This DVD boxed set includes Jane Eyre, Quartet, Unfinished Song and Ladies in Lavendar all in one collection.
The funny and uplifting story of Arthur (Terence Stamp), a curmudgeon old soul perfectly content with sticking to his dull daily routine until his beloved wife (Vanessa Redgrave) introduces him to a spirited local singing group led by the youthful and charming Elizabeth (Gemma Arterton).
Beecham House is abuzz. The rumor circling the halls is that the home for retired musicians is soon to play host to a new resident. Word is, it's a star. For Reginald Paget (Tom Courtenay), Wilfred Bond (Billy Connolly) and Cecily Robson (Pauline Collins) this sort of talk is par for the course at the gossipy home. But they're in for a special shock when the new arrival turns out to be none other than their former singing partner, Jean Horton (Maggie Smith). Her subsequent career as a star soloist, and the ego that accompanied it, split up their long friendship and ended her marriage to Reggie, who takes the news of her arrival particularly hard. Can the passage of time heal old wounds? And will the famous quartet be able to patch up their differences in time for Beecham House's gala concert?
Ladies in Lavender
Two sisters whose quiet lives dramatically change when they discover Andrea, a badly-injured young foreigner washed ashore near their coastal home in pre-war England. Nursing Andrea back to health appeals to Janet's more maternal instincts, but for Ursula, the young man's presence evokes an indefinable longing for a life not lived.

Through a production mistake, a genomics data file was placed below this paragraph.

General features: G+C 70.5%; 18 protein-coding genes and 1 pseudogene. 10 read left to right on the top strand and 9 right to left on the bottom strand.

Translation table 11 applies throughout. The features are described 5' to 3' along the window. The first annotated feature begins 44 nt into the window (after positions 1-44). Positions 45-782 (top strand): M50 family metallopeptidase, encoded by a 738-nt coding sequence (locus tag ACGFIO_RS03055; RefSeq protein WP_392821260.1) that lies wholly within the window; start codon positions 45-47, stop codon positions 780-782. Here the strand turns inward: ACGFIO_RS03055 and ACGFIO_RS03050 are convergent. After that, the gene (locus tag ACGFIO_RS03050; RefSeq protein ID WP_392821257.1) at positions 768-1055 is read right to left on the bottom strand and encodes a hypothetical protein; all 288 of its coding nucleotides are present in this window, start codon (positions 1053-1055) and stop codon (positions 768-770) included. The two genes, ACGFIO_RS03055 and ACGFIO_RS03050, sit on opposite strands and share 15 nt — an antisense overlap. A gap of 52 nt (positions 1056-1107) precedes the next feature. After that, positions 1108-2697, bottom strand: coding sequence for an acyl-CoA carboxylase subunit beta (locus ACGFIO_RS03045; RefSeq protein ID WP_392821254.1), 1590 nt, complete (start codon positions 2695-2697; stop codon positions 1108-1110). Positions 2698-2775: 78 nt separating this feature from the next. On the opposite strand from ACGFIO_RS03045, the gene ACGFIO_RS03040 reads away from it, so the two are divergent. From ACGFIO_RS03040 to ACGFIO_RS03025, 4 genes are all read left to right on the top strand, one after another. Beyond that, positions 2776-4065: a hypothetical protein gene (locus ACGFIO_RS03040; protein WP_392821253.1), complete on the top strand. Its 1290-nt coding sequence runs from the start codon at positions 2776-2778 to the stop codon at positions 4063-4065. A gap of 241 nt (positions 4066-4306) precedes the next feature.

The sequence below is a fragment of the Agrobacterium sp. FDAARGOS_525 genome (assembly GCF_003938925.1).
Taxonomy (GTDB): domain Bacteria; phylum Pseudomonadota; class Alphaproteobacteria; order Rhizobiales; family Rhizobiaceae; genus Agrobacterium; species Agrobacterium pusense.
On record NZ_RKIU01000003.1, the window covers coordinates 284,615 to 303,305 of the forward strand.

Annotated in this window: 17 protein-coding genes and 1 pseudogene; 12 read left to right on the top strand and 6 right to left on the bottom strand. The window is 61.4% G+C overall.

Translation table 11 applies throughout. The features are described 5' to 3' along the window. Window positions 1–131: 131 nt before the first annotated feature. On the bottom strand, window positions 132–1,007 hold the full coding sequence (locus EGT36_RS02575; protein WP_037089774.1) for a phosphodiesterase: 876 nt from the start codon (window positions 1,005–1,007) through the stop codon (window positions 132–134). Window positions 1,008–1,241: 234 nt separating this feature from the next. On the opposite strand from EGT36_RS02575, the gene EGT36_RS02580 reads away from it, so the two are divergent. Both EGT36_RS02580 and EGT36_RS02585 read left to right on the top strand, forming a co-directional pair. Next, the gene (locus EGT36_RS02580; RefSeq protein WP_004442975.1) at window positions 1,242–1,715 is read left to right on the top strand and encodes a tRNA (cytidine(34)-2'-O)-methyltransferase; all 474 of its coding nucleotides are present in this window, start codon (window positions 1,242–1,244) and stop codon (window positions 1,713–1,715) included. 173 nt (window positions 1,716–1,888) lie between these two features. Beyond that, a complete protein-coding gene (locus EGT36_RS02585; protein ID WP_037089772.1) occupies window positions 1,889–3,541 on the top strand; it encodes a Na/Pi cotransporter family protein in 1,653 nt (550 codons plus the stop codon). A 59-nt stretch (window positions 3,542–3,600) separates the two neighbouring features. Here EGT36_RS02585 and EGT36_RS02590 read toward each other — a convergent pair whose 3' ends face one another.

Charlotte Brontë's Victorian romance is no stranger to the silver screen, but Sin Nombre director Cary Fukunaga's affecting and beautifully mounted adaptation is among the best. Sometimes, casting can make all the difference. In this case, Australia's Mia Wasikowska (Alice in Wonderland) plays the determined Jane Eyre opposite Ireland's Michael Fassbender (Fish Tank) as the world-weary Edward Rochester (neither actor betrays their country of origin). Fukunaga begins with Jane's escape from Rochester's High Gothic Thornfield Hall before flashing back to the days when the plainspoken orphan lived with her cruel and resentful aunt (an unsympathetic Sally Hawkins).
The aunt ships her off to a loveless charity school, where she still manages to receive a fine education, after which she lands a position as governess for Rochester's ward, Adèle. Though his housekeeper (Dame Judi Dench, excellent) makes Jane feel welcome, the brooding Rochester attempts to mock and demean her, but the quick-witted 19-year-old can hold her own. What might offend a more superficial man intrigues her employer (played by a gent more handsome than the author intended). Sparks fly, but he expresses greater interest in a local beauty.
Just as Jane finally pierces Rochester's armor, she discovers his terrible secret, and hits the road. She meets a kindly missionary (Jamie Bell) and his sweet sisters, who offer her the family she never had, before a sequence of well-plotted developments allow Jane to forge her own future. For once, no one can stop her, making for a swoon-worthy, if bittersweet conclusion. --Kathleen C. Fennessy
||Region 1 (CAN & USA)